Review Xiaomi Mi Note 10: The 108 Megapixel monster | Pro version for $599.99
Now the Pro version of the Xiaomi Mi Note 10 is also available. This differs from the normal Mi Note 10 in terms of the camera, the main sensor has an extra lens, and in terms of memory, it works with 8 GB of RAM and 256 GB of memory.
In addition, the Mi Note 10 has been updated in the meantime, so that small points of criticism have improved a bit. When you take a 108 MP photo, the phone only needs 2 to 3 seconds instead of 4 to process it. I also like the colors a bit better, but in terms of sharpness we haven’t seen any improvements in artificial light yet.
Xiaomi is known to have a lot of smartphone series, such as the Mi-Flagship series or the popular Mi Mix series, which was recently expanded with the Mi Mix Alpha. But not all series will be continued consistently. So it’s all the more surprising that after the last Xiaomi Mi Note 3 (release in September 2017) the new Xiaomi Mi Note 10 is now being released. The 108 megapixel Penta camera has attracted attention – and yet we’ve never been so sceptical about a Xiaomi smartphone.
New, old curved design
The Xiaomi Mi Note 10 could actually also be a Huawei P30 Pro. The 6,47″ AMOLED panel with Waterdrop-Notch reminds strongly of this, especially because of the curved design. In fact, it’s not the first curved smartphone to be released by Xiaomi. In the same series the Mi Note 2 with such a curved design has already been launched on the market. The front side is slightly bent over the edge to the left and right, in fact just like the P30 Pro mentioned above. The Mate 30 Pro from Huawei is much more reminiscent of a so-called waterfall design, the curves here are not so pronounced.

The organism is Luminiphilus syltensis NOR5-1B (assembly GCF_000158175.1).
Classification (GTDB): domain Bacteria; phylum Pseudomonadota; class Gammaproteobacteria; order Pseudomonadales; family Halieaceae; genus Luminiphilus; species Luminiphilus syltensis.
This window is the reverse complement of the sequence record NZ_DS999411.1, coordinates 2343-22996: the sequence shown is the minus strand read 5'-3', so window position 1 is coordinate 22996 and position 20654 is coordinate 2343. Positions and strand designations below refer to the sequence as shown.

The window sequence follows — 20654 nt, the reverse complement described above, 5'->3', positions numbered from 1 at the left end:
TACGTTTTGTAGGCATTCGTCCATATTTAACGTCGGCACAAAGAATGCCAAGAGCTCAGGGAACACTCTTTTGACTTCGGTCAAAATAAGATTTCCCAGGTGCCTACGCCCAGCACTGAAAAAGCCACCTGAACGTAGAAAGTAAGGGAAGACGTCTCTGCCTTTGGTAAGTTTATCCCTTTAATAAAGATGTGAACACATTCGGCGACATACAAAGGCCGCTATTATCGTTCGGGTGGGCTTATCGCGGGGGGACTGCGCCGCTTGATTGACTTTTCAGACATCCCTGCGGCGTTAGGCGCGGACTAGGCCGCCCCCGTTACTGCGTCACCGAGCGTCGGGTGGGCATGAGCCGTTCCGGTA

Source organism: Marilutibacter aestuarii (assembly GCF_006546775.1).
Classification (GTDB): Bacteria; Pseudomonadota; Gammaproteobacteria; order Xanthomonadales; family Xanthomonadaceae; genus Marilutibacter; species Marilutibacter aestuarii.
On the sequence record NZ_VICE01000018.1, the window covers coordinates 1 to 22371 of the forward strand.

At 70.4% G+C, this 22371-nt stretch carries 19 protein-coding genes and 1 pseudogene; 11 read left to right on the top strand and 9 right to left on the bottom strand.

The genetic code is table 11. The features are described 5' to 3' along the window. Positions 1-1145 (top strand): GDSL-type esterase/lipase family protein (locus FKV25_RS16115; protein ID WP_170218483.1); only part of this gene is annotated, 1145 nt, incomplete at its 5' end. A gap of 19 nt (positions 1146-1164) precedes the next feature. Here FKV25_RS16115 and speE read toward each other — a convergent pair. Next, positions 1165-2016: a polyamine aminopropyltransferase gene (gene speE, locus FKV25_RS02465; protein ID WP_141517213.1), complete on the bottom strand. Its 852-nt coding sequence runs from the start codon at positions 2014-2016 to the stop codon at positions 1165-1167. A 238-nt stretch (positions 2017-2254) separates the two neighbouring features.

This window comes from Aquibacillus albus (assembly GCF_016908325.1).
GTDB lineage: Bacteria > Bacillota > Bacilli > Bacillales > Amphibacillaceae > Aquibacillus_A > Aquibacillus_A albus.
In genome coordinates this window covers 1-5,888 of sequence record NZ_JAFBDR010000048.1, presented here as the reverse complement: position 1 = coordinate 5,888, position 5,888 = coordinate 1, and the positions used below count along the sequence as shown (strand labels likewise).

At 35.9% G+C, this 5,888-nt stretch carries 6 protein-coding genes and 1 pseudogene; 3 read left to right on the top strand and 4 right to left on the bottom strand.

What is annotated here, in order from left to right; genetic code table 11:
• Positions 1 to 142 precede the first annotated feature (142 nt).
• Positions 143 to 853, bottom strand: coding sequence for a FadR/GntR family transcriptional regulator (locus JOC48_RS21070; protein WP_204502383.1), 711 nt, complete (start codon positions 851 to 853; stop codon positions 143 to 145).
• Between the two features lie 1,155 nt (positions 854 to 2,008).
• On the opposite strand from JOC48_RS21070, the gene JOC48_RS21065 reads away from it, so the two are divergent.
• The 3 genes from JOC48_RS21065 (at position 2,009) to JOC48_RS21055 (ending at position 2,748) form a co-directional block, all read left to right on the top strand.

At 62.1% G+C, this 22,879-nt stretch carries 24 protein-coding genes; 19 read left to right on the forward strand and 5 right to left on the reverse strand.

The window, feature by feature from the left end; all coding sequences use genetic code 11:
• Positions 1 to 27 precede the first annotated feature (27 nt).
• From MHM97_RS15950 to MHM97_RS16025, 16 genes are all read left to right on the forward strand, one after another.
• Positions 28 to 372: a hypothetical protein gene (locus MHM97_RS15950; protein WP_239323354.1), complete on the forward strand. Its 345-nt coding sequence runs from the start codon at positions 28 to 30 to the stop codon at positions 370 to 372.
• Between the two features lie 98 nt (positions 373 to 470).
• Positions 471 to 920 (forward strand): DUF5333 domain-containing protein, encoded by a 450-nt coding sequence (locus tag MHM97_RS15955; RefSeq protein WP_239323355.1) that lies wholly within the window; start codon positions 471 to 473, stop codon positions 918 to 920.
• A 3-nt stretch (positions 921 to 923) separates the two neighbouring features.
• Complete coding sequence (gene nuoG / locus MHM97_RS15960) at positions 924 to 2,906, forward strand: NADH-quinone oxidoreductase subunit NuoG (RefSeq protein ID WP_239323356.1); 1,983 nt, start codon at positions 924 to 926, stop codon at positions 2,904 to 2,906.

This curved design greatly enhances the effect of “borderlessness” and it looks very chic, but is certainly not everyone’s cup of tea. On the left and on the right the frame is still minimal and the color of the back shimmers through. In fact, the lower edge of the screen is very thin and should easily compete with a Mi Mix 3, but even on the upper side there is hardly any room for the edge, despite the auricle.